A $52,000 tin of caviar, $2000 in-flight meals, and $706 for a single cup of civet poo coffee - and you thought buying all-organic was steep.
Over a couple of episodes recently, I have watched gobsmacked as billionaire Brits parted with obscene sums of money for posh nosh on World's Most Expensive Food.
I thought of the show again this week when speaking with Wil Anderson, host of the TV show Gruen, which if you're not familiar with is an exploration of the impact of advertising and marketing in society.
So what was it that these people were really buying?
Rare delicacies, sure, and the bragging rights of being about to afford it.
But it wasn't just that they were being sold status, which undoubtedly they were to an extent, because some of these buyers were already way past needing just that.
It's as if, with money no object whatsoever, stuff had ceased to have any real quantifiable value and what they really wanted to buy was just a good story to go with their meal.
Some of them would certainly provide quite the dinner table conversation starters.
There's the guy who claimed the superior taste of his special smoked salmon was due to the fact that he sang the blues and played a damp-looking piano to the fillets as they cured, and charged accordingly.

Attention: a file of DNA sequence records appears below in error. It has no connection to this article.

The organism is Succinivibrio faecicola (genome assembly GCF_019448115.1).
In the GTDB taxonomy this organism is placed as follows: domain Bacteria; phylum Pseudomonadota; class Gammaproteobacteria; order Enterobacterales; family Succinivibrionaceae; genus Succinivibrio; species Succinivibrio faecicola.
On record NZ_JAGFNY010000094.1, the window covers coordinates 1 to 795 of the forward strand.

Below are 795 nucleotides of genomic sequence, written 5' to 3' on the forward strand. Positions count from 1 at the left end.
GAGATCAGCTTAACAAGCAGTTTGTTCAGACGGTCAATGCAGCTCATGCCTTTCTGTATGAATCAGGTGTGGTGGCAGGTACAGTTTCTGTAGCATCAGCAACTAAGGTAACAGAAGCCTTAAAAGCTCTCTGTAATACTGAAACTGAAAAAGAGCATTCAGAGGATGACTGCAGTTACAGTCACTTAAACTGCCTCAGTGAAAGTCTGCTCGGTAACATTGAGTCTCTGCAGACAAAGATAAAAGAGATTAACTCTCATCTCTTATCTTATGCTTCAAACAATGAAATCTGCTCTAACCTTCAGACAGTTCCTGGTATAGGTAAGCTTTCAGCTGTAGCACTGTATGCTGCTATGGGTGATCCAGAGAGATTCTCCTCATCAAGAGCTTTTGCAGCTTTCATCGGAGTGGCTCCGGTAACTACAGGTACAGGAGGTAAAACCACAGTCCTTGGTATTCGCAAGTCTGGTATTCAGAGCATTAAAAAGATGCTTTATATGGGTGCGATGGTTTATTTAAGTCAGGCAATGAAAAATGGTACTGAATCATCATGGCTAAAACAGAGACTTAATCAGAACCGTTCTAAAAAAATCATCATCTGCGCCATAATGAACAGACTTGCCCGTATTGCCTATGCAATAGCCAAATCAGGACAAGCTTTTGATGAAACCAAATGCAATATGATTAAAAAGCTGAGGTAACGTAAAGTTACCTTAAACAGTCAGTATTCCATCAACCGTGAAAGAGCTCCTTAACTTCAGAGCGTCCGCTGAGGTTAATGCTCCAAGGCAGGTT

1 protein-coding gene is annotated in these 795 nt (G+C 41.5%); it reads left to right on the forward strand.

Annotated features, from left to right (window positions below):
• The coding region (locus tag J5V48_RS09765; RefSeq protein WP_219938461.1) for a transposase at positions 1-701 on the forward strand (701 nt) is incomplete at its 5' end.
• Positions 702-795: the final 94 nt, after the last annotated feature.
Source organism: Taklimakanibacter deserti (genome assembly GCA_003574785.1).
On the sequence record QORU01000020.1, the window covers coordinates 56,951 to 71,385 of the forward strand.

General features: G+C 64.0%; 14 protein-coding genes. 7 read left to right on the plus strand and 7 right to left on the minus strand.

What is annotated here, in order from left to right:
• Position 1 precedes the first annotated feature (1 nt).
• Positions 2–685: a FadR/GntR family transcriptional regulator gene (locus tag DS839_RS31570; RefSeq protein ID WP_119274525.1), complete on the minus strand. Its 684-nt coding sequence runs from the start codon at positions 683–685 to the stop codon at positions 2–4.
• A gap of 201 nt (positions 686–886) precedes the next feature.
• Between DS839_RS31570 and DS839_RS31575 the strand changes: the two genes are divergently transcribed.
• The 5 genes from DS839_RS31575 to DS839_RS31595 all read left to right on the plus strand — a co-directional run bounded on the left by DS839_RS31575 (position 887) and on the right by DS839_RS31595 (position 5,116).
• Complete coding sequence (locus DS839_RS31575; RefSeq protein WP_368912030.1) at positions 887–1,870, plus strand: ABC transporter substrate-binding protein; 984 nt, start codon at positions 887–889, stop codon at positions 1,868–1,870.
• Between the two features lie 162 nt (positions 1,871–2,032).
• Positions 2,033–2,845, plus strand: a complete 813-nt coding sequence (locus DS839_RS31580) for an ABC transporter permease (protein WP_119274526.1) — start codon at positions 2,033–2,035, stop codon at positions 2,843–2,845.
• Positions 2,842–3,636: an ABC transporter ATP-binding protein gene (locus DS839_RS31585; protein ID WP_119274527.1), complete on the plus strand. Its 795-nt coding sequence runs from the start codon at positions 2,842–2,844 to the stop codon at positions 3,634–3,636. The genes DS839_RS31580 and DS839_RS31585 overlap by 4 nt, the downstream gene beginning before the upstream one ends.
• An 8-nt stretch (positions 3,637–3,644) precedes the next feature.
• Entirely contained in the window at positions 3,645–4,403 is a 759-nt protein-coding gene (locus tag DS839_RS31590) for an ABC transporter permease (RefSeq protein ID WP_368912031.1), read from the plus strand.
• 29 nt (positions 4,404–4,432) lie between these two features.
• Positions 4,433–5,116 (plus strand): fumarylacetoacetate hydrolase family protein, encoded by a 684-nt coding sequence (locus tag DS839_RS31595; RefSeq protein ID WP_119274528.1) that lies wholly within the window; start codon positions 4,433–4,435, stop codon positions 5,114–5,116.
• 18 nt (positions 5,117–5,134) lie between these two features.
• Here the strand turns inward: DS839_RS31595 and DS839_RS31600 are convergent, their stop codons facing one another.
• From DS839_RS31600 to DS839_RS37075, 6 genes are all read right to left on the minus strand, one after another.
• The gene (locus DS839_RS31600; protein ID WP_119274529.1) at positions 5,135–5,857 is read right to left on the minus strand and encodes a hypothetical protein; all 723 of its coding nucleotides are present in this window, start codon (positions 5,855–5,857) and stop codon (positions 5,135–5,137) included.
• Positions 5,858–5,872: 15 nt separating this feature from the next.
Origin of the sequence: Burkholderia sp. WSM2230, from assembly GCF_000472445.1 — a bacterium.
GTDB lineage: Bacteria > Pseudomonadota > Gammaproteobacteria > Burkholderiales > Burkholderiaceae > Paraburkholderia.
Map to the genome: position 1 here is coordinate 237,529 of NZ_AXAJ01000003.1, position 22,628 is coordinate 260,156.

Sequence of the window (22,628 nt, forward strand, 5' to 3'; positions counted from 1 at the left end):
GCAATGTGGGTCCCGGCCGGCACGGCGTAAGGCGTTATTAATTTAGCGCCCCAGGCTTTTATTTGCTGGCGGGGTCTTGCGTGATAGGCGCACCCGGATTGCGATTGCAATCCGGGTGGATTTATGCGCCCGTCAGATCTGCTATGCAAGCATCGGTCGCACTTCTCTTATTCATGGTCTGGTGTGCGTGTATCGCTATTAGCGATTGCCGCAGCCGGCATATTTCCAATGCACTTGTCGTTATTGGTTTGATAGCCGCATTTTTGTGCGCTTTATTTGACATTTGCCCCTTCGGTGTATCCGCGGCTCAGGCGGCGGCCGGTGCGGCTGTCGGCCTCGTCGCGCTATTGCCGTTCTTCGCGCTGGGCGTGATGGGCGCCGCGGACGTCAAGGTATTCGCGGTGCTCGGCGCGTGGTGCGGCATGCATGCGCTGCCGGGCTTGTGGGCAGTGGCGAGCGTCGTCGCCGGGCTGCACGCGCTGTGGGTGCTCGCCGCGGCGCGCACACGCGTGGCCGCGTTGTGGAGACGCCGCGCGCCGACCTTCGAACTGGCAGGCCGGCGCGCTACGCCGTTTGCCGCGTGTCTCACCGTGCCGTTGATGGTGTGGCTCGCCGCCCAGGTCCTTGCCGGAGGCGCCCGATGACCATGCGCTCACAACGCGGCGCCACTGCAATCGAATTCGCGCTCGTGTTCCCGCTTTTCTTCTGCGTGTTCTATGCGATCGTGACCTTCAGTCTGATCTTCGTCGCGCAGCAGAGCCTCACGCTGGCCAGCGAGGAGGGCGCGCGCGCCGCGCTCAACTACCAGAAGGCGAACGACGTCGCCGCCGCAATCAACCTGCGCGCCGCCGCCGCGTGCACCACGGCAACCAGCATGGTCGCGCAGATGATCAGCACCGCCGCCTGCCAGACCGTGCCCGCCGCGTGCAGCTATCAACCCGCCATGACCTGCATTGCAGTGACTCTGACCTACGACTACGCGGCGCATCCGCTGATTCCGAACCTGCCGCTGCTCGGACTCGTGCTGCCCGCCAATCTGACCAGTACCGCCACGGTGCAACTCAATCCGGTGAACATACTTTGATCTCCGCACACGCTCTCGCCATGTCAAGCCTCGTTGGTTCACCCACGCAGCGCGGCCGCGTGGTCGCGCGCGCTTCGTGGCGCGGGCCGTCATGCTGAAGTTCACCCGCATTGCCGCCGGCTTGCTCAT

And my personal favourite, talk of crazy-expensive ice cream made using ice sourced from a melting glacier in Africa - the mind boggles.
The Twitter also runneth over with objections at the vulgar displays of conspicuous consumerism.
To be fair I enjoyed a spot of recreational outrage myself while watching it but I also couldn't help feeling a bit sorry for them.
Like placating a fussy toddler with a fairy tale, at some points I almost expected the private caviar dealer to start making the aeroplane noise as she handed a spoonful of her best beluga to hesitant rich people trying to come to grips with the acquired taste and the fact that when it came down to it, they were just eating some fancy fish eggs.
You just couldn't make this stuff up - or maybe you could.
Forget the absurd cost of it all, watching these people eat the culinary equivalent of the Emperor's New Clothes - priceless.
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